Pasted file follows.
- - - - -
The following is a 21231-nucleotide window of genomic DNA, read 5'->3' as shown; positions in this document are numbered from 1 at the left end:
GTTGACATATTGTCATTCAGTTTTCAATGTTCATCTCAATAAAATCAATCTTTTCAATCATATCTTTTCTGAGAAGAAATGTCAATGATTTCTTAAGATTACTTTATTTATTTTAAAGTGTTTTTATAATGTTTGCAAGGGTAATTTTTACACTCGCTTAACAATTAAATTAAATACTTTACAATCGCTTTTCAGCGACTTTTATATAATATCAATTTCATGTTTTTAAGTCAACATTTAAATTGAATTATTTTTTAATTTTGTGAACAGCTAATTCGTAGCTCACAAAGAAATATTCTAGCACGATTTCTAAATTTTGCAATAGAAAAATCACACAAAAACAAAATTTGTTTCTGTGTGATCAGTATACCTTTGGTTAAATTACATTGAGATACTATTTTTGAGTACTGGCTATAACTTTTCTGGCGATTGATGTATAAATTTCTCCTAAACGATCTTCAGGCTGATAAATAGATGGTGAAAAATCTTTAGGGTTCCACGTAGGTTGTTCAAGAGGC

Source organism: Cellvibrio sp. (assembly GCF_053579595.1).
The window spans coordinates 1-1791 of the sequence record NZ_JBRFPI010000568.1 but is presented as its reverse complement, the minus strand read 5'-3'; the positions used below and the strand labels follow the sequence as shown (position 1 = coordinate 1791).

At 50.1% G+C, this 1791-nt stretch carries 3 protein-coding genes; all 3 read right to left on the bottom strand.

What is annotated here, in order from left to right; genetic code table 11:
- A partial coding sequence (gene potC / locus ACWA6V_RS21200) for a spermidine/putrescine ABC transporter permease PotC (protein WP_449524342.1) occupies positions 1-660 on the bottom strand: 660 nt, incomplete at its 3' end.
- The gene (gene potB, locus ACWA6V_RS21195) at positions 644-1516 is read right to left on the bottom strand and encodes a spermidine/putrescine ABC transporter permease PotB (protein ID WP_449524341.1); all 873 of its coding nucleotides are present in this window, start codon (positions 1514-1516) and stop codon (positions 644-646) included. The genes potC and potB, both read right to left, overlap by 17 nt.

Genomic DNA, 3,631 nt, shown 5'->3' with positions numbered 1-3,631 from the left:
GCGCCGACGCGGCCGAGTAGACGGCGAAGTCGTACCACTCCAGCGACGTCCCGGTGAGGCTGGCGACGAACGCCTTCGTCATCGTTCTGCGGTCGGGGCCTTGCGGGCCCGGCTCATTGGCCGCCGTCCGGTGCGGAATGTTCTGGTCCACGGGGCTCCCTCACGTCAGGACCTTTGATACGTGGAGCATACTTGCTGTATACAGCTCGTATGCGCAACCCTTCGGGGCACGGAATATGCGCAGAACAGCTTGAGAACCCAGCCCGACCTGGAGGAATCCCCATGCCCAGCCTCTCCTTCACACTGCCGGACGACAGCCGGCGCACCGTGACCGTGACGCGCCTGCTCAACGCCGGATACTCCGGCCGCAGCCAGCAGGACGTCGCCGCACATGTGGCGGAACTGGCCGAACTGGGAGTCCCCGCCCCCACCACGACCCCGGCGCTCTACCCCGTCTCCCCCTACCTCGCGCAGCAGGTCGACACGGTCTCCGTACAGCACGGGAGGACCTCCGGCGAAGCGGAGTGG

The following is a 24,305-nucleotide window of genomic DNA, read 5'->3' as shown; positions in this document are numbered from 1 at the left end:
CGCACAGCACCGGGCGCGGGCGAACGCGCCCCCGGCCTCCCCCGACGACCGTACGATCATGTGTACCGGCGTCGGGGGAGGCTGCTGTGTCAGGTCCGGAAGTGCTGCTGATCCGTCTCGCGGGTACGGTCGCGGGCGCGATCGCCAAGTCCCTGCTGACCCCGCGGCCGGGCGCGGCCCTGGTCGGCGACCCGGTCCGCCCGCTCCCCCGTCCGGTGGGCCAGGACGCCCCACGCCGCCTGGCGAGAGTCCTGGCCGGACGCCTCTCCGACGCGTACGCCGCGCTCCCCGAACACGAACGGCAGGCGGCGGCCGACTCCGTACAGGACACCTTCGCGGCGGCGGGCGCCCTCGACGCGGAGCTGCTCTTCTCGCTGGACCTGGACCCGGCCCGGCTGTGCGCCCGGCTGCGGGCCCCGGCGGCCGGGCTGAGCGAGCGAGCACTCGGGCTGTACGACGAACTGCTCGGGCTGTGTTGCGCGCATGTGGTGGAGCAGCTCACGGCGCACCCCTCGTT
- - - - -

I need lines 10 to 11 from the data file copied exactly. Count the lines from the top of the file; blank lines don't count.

GCGCCGACGCGGCCGAGTAGACGGCGAAGTCGTACCACTCCAGCGACGTCCCGGTGAGGCTGGCGACGAACGCCTTCGTCATCGTTCTGCGGTCGGGGCCTTGCGGGCCCGGCTCATTGGCCGCCGTCCGGTGCGGAATGTTCTGGTCCACGGGGCTCCCTCACGTCAGGACCTTTGATACGTGGAGCATACTTGCTGTATACAGCTCGTATGCGCAACCCTTCGGGGCACGGAATATGCGCAGAACAGCTTGAGAACCCAGCCCGACCTGGAGGAATCCCCATGCCCAGCCTCTCCTTCACACTGCCGGACGACAGCCGGCGCACCGTGACCGTGACGCGCCTGCTCAACGCCGGATACTCCGGCCGCAGCCAGCAGGACGTCGCCGCACATGTGGCGGAACTGGCCGAACTGGGAGTCCCCGCCCCCACCACGACCCCGGCGCTCTACCCCGTCTCCCCCTACCTCGCGCAGCAGGTCGACACGGTCTCCGTACAGCACGGGAGGACCTCCGGCGAAGCGGAGTGG

The following is a 24,305-nucleotide window of genomic DNA, read 5'->3' as shown; positions in this document are numbered from 1 at the left end: